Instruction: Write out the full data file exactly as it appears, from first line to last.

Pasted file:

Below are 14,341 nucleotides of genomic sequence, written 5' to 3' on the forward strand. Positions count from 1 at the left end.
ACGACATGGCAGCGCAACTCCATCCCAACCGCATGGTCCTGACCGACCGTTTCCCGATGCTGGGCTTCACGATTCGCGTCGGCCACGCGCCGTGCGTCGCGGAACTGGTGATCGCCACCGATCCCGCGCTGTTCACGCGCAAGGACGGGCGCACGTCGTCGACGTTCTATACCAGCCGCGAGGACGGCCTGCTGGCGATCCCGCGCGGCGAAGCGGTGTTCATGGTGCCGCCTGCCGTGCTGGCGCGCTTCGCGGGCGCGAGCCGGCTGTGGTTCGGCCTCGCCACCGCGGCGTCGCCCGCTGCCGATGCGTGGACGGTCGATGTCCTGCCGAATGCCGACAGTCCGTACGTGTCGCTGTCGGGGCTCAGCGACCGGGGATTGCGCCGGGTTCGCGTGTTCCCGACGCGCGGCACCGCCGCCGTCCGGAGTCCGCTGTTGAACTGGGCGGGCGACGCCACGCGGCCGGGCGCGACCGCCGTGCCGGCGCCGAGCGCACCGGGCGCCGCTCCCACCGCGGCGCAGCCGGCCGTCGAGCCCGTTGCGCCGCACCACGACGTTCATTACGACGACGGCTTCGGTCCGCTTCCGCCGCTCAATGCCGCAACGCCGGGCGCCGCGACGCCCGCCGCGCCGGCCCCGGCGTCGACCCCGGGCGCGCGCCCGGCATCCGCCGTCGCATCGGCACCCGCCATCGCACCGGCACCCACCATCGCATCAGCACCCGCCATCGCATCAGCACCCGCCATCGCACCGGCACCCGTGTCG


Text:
Below are 14,341 nucleotides of genomic sequence, written 5' to 3' on the forward strand. Positions count from 1 at the left end.
ACGACATGGCAGCGCAACTCCATCCCAACCGCATGGTCCTGACCGACCGTTTCCCGATGCTGGGCTTCACGATTCGCGTCGGCCACGCGCCGTGCGTCGCGGAACTGGTGATCGCCACCGATCCCGCGCTGTTCACGCGCAAGGACGGGCGCACGTCGTCGACGTTCTATACCAGCCGCGAGGACGGCCTGCTGGCGATCCCGCGCGGCGAAGCGGTGTTCATGGTGCCGCCTGCCGTGCTGGCGCGCTTCGCGGGCGCGAGCCGGCTGTGGTTCGGCCTCGCCACCGCGGCGTCGCCCGCTGCCGATGCGTGGACGGTCGATGTCCTGCCGAATGCCGACAGTCCGTACGTGTCGCTGTCGGGGCTCAGCGACCGGGGATTGCGCCGGGTTCGCGTGTTCCCGACGCGCGGCACCGCCGCCGTCCGGAGTCCGCTGTTGAACTGGGCGGGCGACGCCACGCGGCCGGGCGCGACCGCCGTGCCGGCGCCGAGCGCACCGGGCGCCGCTCCCACCGCGGCGCAGCCGGCCGTCGAGCCCGTTGCGCCGCACCACGACGTTCATTACGACGACGGCTTCGGTCCGCTTCCGCCGCTCAATGCCGCAACGCCGGGCGCCGCGACGCCCGCCGCGCCGGCCCCGGCGTCGACCCCGGGCGCGCGCCCGGCATCCGCCGTCGCATCGGCACCCGCCATCGCACCGGCACCCACCATCGCATCAGCACCCGCCATCGCATCAGCACCCGCCATCGCACCGGCACCCGTGTCG